Richard Hooker (March 1554 - November 3, 1600) was an influential Anglican theologian. He is arguably the co-founder (with Thomas Cranmer) of Anglican theological thought.
Hooker was born in Exeter, Devon, and educated at Corpus Christi College, Oxford, where he became a fellow in 1577. In 1584 he got married, resigned from his college position, and became rector of Drayton Beauchamp in Buckinghamshire. In 1585, he was appointed Master (Rector) of the Temple Church in London, and soon came into conflict with Walter Travers, a leading Puritan and Assistant (Reader) at the Temple. Nonetheless, the two men remained on friendly personal terms.
In 1592 Hooker became a canon at Salisbury Cathedral and Rector of the parish of Boscombe in Wiltshire. In 1595 he became Rector of the parish of Bishopsbourne in Kent.
Hooker's most well-known work is Of the Lawes of Ecclesiastical Politie, the first four books of which were published in 1594. The fifth was published in 1597, while the final four were published posthumously. This argued for a middle way (a "Via Media") between the positions of the Roman Catholics and the Puritans. Hooker argued that reason and experience (as well as tradition) were important when interpreting the Scriptures, and argued that it was important to recognise that the Bible was written in a particular historical context, in response to specific situations: "Words must be taken according to the matter whereof they are uttered." (Lawes IV.11.7).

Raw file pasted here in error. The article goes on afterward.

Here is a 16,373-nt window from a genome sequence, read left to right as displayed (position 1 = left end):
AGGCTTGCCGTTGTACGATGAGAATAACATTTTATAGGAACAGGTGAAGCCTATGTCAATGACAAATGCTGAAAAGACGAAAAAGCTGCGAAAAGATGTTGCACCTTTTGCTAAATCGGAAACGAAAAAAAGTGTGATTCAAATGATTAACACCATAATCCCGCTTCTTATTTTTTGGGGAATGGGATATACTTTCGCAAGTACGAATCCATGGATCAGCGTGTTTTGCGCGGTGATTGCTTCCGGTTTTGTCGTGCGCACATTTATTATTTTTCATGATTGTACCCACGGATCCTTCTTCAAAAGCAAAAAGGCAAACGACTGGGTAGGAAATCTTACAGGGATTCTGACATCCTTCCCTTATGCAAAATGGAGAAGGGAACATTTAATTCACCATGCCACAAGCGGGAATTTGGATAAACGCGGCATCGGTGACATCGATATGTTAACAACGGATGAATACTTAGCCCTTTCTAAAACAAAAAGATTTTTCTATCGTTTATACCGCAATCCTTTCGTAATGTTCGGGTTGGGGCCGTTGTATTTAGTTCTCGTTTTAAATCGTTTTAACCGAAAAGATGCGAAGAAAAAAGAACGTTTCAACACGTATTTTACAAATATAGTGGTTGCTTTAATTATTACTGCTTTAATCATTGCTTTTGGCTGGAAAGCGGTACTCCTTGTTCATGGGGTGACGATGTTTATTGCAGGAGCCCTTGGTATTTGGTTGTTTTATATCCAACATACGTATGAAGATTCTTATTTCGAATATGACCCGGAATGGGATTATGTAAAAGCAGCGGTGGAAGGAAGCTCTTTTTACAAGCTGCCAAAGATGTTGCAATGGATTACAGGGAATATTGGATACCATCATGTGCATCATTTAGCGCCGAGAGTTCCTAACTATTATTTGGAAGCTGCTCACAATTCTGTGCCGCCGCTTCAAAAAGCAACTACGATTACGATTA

It is a massive work, and its principle subject is the proper governance of the churches ("polity"). Inasmuch as the Puritains, then known as the "Geneva Church," for John Calvin's reforms, were advocating most essentially the demotion of clergy and ecclesiasticism, Hooker attempts to work out which methods of organizing churches are best. What was at stake behind such a seemingly theological argument was the position of the Queen as the head of the church. If doctrine were not to be settled by authorities, and if Martin Luther's argument for the priesthood of all believers were to be followed to its extreme and there were to be government by the Elect, then having the monarch as the head of the church was intolerable. On the other side, if the monarch were appointed by God to be the head of the church, then local parishes going their own ways on doctrine were similarly intolerable. Hooker worked from Thomas Aquinas, but he adapted scholastic thought in a latitudinarian way. He argued that church organization, like political organization, is one of the "things indifferent" to God. Minor doctrinal issues were, he said, not issues that damned or saved the soul, but rather frameworks surrounding the moral and religious life of the believer. Thus, there were good monarchies and bad ones, good democracies and bad ones, that what mattered was the piety of the people. At the same time, Hooker argued that authority was commanded by the Bible and by the practice of the early church, but authority was something that had to be based on piety and reason rather than automatic investiture, for authority had to be obeyed, even if it was wrong, but it could be remedied by right reason and the Holy Spirit. Notably, Hooker's affirmation of the power and propriety of bishops was not absolute, and he comes close to arguing for the ability of the governed to take back authority. He thus avoided some of the simplistic extremes being pursued by High Church thinkers.
Another important work was Hooker's sermon, A Learned discourse of Justification. In this he defended his belief in the Protestant doctrine of Justification by faith, but argued that even those who did not understand or accept this could be saved by God. This therefore included Roman Catholics, and emphasised Hooker’s belief that Christians should concentrate more on what united them, rather than on what divided them.
Hooker’s emphases on reason, tolerance and inclusiveness considerably influenced the development of Anglicanism, as well as the thinking of John Locke.
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